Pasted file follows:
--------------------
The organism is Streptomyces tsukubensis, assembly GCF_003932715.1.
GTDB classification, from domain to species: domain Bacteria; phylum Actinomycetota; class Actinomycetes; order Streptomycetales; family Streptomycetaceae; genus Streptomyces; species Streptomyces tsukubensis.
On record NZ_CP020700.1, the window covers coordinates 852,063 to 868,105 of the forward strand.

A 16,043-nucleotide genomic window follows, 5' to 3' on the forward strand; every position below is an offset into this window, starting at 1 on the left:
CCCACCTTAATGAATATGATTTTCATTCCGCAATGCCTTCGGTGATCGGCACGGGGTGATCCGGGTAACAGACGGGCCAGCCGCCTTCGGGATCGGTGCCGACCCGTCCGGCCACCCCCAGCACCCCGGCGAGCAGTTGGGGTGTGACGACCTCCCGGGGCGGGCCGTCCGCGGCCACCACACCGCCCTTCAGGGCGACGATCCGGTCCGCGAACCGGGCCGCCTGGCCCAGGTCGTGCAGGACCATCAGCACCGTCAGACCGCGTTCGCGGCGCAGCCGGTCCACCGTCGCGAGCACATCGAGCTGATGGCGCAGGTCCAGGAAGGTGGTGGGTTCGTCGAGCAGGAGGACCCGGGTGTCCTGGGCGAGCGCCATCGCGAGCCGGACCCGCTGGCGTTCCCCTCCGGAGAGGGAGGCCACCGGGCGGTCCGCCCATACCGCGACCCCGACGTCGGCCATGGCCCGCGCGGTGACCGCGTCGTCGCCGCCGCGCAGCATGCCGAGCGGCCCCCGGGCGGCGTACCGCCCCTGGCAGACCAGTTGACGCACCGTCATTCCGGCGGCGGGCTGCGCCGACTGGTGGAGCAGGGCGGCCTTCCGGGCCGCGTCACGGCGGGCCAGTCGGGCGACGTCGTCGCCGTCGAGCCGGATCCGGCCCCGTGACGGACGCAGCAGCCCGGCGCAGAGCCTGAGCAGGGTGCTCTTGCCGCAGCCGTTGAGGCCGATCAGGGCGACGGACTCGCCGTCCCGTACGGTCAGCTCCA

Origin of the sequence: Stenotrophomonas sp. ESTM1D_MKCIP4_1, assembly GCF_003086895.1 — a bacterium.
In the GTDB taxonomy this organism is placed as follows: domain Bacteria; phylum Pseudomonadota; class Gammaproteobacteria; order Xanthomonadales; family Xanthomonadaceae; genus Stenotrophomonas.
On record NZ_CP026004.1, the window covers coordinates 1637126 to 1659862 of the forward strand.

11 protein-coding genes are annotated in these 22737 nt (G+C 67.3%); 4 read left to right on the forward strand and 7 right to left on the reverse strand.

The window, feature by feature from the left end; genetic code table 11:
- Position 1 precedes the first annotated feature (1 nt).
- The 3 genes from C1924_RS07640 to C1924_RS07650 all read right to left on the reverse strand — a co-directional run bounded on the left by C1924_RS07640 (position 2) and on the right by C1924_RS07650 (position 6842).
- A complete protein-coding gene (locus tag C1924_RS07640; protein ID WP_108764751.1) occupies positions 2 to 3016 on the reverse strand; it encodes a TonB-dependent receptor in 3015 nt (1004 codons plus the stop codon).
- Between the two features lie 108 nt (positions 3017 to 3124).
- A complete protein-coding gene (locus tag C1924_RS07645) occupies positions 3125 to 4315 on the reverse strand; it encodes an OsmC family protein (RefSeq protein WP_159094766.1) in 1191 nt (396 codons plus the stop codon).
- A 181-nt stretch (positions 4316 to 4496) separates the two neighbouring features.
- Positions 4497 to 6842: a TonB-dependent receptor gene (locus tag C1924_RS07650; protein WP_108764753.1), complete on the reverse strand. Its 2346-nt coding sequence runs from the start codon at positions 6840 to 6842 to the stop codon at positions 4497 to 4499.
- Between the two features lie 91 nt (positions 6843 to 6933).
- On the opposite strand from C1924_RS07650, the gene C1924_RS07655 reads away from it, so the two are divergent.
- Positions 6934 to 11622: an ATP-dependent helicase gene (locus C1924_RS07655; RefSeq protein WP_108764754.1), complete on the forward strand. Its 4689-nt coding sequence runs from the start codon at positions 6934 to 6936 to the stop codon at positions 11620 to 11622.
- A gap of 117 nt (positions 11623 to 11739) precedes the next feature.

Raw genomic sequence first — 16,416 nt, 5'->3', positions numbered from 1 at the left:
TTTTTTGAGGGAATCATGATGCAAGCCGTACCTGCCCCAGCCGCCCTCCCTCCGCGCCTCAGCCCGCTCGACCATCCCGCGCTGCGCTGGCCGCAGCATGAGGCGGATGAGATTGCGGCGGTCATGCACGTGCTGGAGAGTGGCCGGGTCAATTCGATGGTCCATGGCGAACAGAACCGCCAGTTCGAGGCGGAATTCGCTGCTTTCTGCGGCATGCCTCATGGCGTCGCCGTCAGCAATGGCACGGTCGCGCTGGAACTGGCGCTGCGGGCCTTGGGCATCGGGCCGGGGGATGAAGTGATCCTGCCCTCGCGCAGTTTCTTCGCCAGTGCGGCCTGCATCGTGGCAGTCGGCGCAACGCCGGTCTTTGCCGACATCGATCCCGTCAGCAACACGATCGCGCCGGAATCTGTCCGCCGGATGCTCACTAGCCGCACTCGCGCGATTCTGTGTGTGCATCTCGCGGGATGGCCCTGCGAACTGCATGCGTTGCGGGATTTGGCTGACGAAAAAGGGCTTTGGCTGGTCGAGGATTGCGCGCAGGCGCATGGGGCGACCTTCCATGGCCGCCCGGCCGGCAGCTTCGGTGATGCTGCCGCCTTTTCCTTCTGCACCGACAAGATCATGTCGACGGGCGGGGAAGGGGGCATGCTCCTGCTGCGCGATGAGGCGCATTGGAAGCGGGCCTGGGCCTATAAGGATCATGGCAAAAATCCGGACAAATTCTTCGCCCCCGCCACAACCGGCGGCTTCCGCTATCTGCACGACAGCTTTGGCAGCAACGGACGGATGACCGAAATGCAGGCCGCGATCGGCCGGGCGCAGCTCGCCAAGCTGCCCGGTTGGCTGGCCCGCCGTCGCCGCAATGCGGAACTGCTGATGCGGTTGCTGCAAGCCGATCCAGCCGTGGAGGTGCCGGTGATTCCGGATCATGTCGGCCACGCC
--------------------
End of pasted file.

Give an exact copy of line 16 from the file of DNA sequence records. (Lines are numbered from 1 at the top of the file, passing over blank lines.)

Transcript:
- A 181-nt stretch (positions 4316 to 4496) separates the two neighbouring features.